Tuesday, 11 August 2009

Access, access, access...

If there's one thing that's important in managing a woodland it's access. If you can't get your products out of the wood, then there's not much incentive to produce them, and the woodland may become neglected. So, today's job was all about improving access to the wood we cut last winter.

Here's where the public footpath crosses from the track in the wayleave to the corner of our wood, where the stile is:
We have a right of way through here and along the footpath to get to our wood, but at the moment you would struggle to get a vehicle through. So, I got to work with the chainsaw cutting back the trees at the edges, while Tracy cleared the brash to the sides. I also used the saw to cut any stumps off low to the ground and round off their edges, to prevent damage to tyres.
before long we had the trailer in there and loaded with logs (the fence by the stile can be unhitched):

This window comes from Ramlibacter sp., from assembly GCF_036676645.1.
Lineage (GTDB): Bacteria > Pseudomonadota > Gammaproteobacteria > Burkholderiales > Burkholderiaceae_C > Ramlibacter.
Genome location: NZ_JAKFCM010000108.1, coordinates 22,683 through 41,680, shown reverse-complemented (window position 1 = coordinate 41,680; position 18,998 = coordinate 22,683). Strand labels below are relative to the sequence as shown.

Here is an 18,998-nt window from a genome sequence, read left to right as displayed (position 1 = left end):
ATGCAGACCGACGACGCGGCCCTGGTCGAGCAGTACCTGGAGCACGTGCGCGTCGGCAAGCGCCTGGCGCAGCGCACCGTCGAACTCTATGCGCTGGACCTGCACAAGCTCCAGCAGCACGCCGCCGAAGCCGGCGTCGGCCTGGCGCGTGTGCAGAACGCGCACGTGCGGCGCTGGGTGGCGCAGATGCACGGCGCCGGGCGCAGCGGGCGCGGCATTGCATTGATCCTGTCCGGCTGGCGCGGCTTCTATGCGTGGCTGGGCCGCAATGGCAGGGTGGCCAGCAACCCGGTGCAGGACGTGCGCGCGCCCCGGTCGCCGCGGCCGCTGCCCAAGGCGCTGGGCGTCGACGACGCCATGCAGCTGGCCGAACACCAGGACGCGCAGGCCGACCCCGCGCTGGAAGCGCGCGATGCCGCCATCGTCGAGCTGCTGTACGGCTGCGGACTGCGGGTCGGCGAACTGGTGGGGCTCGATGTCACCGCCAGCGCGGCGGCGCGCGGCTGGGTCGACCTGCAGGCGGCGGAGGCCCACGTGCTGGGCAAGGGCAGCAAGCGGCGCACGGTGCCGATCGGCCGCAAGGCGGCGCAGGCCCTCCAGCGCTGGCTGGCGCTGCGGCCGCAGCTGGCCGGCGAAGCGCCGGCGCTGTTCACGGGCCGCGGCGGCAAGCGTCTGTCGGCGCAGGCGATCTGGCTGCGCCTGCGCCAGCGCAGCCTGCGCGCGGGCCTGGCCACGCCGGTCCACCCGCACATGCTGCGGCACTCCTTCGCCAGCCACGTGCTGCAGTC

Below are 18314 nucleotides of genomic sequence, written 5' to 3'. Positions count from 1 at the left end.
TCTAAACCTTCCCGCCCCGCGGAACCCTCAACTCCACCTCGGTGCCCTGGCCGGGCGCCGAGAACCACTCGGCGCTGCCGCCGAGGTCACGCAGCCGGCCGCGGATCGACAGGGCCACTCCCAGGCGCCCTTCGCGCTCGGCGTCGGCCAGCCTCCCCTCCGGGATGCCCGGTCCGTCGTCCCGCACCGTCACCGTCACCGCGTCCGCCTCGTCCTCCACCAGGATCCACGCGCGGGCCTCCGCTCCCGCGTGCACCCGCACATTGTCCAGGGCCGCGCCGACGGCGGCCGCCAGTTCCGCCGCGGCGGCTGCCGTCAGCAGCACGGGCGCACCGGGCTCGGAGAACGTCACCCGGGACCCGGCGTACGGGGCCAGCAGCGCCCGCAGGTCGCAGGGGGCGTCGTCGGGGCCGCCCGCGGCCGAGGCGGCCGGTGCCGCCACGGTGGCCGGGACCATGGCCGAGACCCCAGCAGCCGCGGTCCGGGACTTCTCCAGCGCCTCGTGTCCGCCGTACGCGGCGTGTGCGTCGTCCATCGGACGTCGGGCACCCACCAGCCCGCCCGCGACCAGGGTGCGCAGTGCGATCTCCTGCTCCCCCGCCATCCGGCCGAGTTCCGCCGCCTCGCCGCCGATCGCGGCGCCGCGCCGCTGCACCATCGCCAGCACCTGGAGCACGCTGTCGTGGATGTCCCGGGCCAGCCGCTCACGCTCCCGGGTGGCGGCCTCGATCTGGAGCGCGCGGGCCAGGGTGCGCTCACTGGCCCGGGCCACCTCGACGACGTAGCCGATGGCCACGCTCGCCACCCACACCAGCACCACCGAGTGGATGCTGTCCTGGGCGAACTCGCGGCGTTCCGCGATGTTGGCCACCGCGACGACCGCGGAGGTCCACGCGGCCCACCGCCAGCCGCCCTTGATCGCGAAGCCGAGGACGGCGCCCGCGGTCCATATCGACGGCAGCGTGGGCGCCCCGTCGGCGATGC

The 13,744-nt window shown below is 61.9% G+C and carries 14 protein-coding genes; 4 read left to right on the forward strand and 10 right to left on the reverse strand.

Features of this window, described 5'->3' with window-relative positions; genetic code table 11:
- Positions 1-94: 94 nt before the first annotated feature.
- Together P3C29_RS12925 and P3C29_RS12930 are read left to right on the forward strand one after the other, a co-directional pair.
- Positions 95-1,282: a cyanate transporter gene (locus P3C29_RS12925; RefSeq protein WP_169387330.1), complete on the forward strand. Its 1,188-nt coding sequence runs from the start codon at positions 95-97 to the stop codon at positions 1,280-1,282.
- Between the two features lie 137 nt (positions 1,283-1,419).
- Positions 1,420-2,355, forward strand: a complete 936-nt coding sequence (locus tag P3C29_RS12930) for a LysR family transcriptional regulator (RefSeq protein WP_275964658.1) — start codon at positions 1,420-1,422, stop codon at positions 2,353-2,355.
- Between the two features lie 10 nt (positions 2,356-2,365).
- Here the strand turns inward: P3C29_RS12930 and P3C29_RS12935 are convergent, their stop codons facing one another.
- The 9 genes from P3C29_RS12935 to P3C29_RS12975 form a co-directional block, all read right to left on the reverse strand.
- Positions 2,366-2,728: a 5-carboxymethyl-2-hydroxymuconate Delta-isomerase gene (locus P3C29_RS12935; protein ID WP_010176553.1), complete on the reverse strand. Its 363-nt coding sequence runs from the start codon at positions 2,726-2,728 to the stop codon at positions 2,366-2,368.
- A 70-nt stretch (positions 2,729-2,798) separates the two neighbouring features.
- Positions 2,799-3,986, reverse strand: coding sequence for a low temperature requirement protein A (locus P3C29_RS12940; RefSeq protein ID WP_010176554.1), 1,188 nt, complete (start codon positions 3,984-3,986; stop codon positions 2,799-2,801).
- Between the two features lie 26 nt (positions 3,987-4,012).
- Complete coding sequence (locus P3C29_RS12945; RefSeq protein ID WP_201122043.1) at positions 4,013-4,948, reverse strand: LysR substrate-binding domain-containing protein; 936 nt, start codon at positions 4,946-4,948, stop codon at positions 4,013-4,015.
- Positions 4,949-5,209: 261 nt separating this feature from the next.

after which I backed the Defender in (reversing in low ratio is great!), and towed the trailer out:
Hopefully walkers on the path will appreciate it not becoming too overgrown as well.

We'd been working in the same area yesterday, with Tracy cutting up and splitting some logs that had been there drying over the summer:
I'd also been filling racks of lengths of birch and chestnut, to cut up later on:
One other job we did yesterday was preparing some 6ft poles for a customer to use at their allotment. Rather than measuring each pole individually, you normally measure one, and then hold it next to other poles and cut them to the same length. This time though, I came up with a neat idea to make this easier. I often use an off-cut with a "V" cut in it to raise a log off the ground for sawing - this time I made one with two "V"s, one for the measured pole, and the other for the pole being cut:
Then the poles are exactly parallel, and it was easy to cut accurately to length.

That's all for now. We're up in the wood again later in the week...

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